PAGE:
Become a lawyer with no degree, pupils told

Become a lawyer with no degree, pupils told

School leavers will be encouraged to skip university and train for highly-paid jobs as lawyers, bankers and accountants in a new wave of “professional” apprenticeships, a minister discloses today. 

Matthew Hancock, the skills minister, will call for more young people to go straight from A-levels into traditional City professions that have been “dominated” by graduates.Writing in The Daily Telegraph, Mr Hancock says “university is not for everyone”. High quality apprenticeships should be as “prestigious” as a degree.An increasing number of school leavers are choosing to work rather than spend three years at university, as students and parents avoid taking on debts of as much as £60,000 to cover fees and living costs.

The number of 18-year-olds heading to university fell by 57,000 this autumn. This trend is likely to continue as apprenticeships become a cheaper alternative to a degree.In his article, Mr Hancock says everyone, not just graduates, should have the chance to get “valuable jobs” in law, financial services and advanced engineering. He says that for too long there has been an “artificial and counterproductive division between practical and academic learning”.

“We are offering apprenticeships instead of university, as a route into the professions, including insurance, accounting and law,” he says.“University is not for everyone. There is no reason why you can’t reach exactly the same qualifications, without the degree, starting on-the-job training in an apprenticeship from day one.”Mr Hancock says there are on-the-job schemes already that give school leavers the equivalent of one year at university or “foundation” degree level.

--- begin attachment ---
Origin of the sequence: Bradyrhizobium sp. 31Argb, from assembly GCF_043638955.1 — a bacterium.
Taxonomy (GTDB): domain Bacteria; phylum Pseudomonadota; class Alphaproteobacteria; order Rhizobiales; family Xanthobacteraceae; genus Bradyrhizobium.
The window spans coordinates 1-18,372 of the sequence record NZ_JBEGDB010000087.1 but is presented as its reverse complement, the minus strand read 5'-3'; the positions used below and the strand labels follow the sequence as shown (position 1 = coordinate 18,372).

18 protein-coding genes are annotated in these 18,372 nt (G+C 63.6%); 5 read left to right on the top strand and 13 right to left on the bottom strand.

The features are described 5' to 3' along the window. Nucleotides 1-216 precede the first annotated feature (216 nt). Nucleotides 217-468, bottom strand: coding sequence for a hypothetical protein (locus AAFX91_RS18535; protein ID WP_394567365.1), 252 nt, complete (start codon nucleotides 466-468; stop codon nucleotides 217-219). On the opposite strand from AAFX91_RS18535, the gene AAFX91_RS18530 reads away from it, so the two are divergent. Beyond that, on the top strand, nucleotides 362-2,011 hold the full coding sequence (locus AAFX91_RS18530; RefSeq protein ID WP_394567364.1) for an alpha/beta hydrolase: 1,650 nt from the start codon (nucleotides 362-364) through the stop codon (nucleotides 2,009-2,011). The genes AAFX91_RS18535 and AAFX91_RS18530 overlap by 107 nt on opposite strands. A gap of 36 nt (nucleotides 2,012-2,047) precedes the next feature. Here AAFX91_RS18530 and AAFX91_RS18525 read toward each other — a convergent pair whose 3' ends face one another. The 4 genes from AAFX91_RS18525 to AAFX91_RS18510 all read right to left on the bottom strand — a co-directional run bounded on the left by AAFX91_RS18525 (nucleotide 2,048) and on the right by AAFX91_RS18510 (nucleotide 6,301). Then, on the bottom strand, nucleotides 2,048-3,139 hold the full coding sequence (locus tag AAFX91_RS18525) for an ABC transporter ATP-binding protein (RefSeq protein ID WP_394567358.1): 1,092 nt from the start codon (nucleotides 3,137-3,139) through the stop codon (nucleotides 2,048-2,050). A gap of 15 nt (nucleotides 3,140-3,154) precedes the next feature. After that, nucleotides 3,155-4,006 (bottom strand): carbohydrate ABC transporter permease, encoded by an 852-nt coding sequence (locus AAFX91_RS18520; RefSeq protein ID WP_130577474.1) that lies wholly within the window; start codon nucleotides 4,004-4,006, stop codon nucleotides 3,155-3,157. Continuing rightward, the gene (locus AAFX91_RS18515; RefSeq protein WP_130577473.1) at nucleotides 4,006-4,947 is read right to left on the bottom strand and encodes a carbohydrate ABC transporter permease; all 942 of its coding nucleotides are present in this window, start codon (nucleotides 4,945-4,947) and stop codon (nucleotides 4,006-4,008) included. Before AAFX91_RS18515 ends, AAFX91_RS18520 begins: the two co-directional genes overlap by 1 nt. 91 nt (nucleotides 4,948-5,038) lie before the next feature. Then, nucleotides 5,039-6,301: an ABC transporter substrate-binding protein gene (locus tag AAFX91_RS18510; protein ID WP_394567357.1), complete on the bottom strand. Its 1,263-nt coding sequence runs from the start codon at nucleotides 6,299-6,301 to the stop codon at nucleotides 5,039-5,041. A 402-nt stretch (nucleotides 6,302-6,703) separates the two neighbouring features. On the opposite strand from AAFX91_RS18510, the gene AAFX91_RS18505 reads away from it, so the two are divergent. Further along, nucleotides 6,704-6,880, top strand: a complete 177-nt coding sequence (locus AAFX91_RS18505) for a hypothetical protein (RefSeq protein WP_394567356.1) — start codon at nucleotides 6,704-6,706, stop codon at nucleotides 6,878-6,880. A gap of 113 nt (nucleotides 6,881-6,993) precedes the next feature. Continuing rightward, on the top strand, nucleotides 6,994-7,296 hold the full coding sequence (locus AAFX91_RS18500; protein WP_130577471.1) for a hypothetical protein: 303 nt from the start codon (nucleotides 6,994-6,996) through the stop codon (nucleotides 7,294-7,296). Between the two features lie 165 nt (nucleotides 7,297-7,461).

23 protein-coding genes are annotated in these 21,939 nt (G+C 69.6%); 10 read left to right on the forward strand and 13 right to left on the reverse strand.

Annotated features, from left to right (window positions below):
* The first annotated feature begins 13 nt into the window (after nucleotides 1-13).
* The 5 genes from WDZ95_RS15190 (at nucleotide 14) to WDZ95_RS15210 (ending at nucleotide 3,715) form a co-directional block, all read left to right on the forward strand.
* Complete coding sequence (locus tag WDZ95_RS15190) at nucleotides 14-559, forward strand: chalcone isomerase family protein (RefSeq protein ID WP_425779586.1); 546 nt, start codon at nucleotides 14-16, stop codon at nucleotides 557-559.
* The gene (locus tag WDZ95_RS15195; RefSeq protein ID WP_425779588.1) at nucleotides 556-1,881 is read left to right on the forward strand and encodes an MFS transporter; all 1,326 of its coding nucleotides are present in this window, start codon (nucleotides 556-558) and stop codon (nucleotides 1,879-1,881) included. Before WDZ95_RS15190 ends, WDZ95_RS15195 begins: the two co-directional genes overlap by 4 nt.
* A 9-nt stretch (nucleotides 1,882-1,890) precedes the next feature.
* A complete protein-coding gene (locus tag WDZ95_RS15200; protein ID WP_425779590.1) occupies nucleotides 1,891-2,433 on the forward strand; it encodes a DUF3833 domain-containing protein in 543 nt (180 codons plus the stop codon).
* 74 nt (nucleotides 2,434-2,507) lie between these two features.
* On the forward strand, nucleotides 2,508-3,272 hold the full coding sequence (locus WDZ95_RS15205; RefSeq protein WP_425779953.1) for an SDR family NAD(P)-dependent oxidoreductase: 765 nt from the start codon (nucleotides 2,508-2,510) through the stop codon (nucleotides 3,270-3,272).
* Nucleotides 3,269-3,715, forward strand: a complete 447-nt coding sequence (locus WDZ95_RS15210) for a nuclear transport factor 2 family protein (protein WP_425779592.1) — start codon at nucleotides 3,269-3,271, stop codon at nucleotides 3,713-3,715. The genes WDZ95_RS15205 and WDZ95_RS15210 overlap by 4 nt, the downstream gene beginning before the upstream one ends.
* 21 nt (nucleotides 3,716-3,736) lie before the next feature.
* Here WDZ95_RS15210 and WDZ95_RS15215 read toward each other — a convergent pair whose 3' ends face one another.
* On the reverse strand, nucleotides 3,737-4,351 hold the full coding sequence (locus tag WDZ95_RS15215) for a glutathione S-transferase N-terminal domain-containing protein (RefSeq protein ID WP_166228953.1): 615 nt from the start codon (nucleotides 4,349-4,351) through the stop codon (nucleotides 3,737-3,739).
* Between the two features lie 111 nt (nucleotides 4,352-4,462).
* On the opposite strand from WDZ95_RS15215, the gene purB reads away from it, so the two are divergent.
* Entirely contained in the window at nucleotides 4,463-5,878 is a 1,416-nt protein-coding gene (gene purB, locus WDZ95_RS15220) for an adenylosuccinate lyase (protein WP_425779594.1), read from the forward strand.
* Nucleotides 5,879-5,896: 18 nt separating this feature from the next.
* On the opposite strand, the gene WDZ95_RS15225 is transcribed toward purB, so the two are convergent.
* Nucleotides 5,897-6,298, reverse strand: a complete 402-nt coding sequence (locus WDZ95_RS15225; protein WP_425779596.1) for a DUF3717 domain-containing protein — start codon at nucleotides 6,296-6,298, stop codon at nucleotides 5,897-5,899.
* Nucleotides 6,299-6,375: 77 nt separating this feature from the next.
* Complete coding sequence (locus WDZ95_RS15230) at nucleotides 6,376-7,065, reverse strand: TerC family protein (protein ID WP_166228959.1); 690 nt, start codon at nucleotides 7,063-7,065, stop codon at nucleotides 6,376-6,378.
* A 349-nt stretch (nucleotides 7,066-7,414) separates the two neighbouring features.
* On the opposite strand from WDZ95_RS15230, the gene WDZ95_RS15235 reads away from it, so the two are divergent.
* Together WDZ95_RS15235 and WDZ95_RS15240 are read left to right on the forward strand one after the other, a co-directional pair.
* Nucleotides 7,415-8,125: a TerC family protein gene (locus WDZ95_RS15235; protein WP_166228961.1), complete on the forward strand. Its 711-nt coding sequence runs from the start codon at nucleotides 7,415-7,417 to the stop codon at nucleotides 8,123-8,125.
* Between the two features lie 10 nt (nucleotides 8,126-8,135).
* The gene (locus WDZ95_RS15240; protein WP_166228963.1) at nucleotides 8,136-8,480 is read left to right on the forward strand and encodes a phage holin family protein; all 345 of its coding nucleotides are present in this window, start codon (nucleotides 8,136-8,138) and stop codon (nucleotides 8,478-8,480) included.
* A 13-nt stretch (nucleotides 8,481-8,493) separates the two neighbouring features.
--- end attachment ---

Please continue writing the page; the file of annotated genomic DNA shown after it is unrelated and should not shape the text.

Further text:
People leaving school at 18 can start accountancy or legal executive training. Ministers now want to see apprenticeships at top firms that “truly match” studying for full or postgraduate degrees.Mr Hancock says the Government is in talks with the BPP Law School over an apprenticeship that will lead to a qualification as a solicitor.

He says PricewaterhouseCoopers, one of the “big four” professional services firms, is developing a master’s-level apprenticeship for a qualification in audit, accountancy or tax. The minister urges “more employers to step up to take advantage of the opportunity” of school leavers who want to start learning and earning rather than go to university.His comments come after the Commons business committee urged ministers to create more high quality apprenticeships that lead to better careers.

Last month, an official review by Doug Richard, an entrepreneur, recommended that apprenticeships should be seen as equal to degrees.The businessman, who appeared on the BBC’s Dragons’ Den programme, said standards of apprenticeships should be raised to stop them being regarded as “second class” in relation to university.Other experts warned that students should not forget about the value of university when choosing their future path.

Rob Wilson, an MP on the Fair Access to University Group, said he welcomed “high quality apprenticeships”. But he said: “Potential students should not forget the excellent value universities bring in terms of additional career earnings and the more rounded education.”

Sally Hunt, the general secretary of the University and College Union, said young people should not be encouraged to take decisions about their education based on cost.Labour claims that the drive to recruit apprentices has “stalled”.Chuka Umunna, the shadow business secretary, says too many apprenticeships are being given to adults, rather than school leavers. – Telegraph

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